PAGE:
25.8 Finding File Types
Many different kinds of files live on the typical UNIX system: database files, executable files, regular text files, files for fancy editors like Interleaf, tar files, mail messages, directories, font files, and so on.
You often want to check to make sure you have the right "kind" of file
before doing something. For example, you'd like to read the file
. But before typing
The file utility tells you what sort of file something is.  It's fairly self-explanatory:
file is actually quite clever [though it isn't always correct - some versions are better than others - JP ]. It doesn't just tell you if something's binary or text; it looks at the beginning of the file and tries to figure out what it's doing. So, for example, you see that file 2650 is an nroff (43.13 ) file and foo.sh is a shell script. It isn't quite clever enough to figure out that 0001,v is an RCS (20.14 ) archive, but it does know that it's a plain ASCII (51.3 ) text file.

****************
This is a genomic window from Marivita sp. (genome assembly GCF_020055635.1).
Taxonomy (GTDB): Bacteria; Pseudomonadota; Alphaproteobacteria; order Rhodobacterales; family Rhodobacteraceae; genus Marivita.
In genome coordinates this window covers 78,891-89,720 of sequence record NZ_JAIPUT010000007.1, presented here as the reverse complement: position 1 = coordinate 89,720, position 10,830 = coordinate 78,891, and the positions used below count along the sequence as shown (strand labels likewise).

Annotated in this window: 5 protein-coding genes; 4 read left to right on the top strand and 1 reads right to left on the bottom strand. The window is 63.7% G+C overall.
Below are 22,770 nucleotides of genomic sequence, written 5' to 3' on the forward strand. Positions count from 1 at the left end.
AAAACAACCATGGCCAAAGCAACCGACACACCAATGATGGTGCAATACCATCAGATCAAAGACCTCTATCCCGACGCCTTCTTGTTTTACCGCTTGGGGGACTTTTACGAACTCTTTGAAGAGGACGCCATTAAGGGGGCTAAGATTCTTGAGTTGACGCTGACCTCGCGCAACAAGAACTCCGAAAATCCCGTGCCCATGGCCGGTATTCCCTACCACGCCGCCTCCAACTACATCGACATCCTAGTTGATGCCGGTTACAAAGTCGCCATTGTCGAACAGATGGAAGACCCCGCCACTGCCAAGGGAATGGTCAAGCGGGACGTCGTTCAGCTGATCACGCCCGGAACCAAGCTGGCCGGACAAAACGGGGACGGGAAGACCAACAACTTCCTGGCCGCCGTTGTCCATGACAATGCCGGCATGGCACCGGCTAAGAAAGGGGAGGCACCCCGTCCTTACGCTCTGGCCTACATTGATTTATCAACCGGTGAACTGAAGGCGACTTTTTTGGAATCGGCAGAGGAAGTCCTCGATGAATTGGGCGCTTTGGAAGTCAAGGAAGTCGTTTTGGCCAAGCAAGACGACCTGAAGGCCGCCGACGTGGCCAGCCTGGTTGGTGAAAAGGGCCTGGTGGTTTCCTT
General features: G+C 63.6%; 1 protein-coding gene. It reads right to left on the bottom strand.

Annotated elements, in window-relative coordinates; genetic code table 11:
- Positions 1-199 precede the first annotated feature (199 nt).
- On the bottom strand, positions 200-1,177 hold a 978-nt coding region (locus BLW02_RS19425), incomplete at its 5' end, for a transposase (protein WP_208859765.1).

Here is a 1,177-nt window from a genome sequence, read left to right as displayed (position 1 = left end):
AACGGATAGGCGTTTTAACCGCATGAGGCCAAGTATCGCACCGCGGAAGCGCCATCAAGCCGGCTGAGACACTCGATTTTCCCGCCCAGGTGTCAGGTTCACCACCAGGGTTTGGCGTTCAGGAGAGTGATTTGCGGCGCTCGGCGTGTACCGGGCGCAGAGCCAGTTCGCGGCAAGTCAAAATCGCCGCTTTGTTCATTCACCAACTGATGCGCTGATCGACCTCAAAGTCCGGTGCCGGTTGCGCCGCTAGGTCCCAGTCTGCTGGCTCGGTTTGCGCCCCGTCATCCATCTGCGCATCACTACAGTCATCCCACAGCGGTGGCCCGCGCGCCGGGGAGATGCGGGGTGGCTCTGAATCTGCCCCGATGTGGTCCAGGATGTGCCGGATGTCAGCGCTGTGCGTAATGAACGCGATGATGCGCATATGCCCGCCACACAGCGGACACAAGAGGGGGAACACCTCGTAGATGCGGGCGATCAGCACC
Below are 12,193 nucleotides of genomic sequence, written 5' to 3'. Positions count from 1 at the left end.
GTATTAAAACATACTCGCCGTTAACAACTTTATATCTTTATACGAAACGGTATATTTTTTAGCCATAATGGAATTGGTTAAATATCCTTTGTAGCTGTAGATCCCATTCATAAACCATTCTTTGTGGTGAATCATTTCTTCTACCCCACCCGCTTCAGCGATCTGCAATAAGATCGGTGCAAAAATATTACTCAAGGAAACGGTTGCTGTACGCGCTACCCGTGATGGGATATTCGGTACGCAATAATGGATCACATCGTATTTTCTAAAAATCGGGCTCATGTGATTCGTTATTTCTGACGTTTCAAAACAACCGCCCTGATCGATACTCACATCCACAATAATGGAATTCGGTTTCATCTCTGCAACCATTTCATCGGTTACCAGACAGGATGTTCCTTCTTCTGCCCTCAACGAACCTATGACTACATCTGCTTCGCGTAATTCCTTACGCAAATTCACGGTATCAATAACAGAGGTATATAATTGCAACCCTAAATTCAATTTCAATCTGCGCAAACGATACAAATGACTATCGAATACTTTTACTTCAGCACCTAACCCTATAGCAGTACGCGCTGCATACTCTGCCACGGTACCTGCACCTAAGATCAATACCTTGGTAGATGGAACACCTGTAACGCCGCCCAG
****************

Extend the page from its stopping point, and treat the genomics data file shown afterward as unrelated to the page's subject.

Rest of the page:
System V and SunOS let you customize the file command so that it will recognize additional file types. The file /etc/magic tells file how to recognize different kinds of files. It's capable of a lot (and should be capable of even more), but we'll satisfy ourselves with an introductory explanation. Our goal will be to teach file to recognize RCS archives.
/etc/magic has four fields:
So, we know that RCS archives begin with the word
0 string head RCS archive
This says, "The file is an RCS archive if you find the string
As I said, the tests can be much more complicated, particularly if you're working with binary files. To recognize simple text files, this is all you need to know.